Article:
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1951 (age 66–67)|
New York City, New York, United states
|Occupation(s)||Guitarist, record producer, composer, writer, filmmaker|
David Starobin (born September 27, 1951, New York City) is a highly honored figure in the world of classical guitar. Called “arguably the most influential American classical guitarist of the 20th Century” (Soundboard), Starobin was inducted into the Guitar Foundation of America's "Hall of Fame" in 2011. He is the only guitarist to have been awarded Lincoln Center's "Avery Fisher Career Award" (1988), and is the dedicatee of more than three hundred new compositions including music by composers Elliott Carter, George Crumb, and Gunther Schuller. David Starobin performs on both nineteenth century and modern guitars, and has received Grammy nominations as guitarist and as "Classical Producer of the Year". In 1981 he founded Bridge Records, a record company which has been honored with 32 Grammy nominations. Mr. Starobin is a co-founder of the guitar department at the Curtis Institute of Music, and also teaches at Manhattan School of Music, where he was the holder of MSM's "Andres Segovia Chair". David Starobin studied guitar with Manuel Gayol, Alberto Valdes Blain and with Aaron Shearer at the Peabody Institute. His musical compositions are published by Editions New Rochelle (New York) and Edition Wilhelm Hansen (Copenhagen) and he records for Bridge Records .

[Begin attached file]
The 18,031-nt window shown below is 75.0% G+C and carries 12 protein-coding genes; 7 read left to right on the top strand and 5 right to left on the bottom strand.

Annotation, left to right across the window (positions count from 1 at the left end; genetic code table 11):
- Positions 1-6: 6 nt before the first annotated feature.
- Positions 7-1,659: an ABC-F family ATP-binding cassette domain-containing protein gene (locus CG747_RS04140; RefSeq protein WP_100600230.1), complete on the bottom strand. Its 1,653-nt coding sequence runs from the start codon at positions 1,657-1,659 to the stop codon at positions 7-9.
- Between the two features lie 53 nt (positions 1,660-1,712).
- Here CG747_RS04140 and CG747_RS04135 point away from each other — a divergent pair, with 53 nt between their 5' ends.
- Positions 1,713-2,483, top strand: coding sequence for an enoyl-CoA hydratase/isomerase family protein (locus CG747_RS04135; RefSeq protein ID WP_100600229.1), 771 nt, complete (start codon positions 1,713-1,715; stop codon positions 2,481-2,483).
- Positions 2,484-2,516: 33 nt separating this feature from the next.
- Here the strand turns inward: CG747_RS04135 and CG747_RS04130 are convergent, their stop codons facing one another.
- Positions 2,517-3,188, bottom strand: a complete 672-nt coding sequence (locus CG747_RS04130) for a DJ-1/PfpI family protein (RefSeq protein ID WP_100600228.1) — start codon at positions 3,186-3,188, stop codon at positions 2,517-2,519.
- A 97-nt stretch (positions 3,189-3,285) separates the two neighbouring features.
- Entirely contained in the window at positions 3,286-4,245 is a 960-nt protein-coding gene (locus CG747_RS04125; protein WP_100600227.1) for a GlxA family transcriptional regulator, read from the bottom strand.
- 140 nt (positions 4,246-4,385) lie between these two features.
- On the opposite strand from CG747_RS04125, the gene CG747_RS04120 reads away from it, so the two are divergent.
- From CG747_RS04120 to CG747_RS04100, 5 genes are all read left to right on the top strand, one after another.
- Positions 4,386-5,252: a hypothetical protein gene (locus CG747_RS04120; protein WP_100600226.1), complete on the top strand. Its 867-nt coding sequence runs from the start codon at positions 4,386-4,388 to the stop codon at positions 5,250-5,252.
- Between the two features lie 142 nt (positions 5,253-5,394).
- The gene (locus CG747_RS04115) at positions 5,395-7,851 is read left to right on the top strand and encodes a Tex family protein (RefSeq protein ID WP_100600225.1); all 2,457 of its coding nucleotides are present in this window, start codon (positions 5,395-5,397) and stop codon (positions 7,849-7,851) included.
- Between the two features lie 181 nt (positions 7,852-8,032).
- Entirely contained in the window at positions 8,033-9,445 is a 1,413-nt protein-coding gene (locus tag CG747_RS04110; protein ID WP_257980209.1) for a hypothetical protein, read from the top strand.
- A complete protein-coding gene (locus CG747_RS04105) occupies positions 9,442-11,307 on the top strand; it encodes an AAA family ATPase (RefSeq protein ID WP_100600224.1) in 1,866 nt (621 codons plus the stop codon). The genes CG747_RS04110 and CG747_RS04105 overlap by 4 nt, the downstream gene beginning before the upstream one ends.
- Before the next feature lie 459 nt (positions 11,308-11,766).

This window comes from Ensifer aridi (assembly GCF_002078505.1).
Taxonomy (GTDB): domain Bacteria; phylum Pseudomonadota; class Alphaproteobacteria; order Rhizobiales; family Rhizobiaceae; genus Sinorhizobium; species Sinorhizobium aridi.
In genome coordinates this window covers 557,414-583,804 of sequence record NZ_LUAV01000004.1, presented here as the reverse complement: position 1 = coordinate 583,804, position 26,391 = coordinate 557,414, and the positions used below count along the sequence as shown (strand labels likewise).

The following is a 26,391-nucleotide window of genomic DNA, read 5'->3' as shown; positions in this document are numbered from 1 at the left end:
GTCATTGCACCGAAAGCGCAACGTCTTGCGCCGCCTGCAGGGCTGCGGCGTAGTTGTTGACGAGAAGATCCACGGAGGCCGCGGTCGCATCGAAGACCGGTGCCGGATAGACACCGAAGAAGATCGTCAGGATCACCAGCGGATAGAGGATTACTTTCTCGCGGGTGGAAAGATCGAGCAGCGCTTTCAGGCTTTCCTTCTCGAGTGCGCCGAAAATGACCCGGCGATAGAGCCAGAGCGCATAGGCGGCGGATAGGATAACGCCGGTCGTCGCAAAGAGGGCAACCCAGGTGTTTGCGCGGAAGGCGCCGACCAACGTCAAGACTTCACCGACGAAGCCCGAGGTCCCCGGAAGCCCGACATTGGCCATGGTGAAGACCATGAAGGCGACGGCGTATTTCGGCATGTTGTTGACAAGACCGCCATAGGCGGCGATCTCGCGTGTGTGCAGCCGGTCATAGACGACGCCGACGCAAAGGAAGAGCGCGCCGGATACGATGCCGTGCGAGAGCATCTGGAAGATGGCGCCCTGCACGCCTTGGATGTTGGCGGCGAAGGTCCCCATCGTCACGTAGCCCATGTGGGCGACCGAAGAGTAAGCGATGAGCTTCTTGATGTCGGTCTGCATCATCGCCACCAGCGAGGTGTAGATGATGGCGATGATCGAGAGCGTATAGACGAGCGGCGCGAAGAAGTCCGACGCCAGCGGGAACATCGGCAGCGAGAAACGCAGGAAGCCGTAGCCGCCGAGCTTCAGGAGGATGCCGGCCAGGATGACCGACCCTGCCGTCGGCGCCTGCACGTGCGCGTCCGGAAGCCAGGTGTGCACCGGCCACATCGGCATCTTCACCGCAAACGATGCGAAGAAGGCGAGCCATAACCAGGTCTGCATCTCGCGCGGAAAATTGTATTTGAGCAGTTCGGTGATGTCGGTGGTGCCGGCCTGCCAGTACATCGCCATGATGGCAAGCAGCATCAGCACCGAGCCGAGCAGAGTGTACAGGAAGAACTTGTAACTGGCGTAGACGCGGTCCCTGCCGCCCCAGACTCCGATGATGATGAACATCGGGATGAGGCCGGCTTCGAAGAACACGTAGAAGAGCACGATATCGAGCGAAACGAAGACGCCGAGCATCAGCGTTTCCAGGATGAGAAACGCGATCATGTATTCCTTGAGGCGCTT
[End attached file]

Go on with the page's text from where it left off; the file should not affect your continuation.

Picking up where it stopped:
- Kozinn, Allan (2011-10-06). "Bridge Records Holds Onto Its Niche, With a Very Firm Grip". The New York Times. Retrieved 2017-11-12.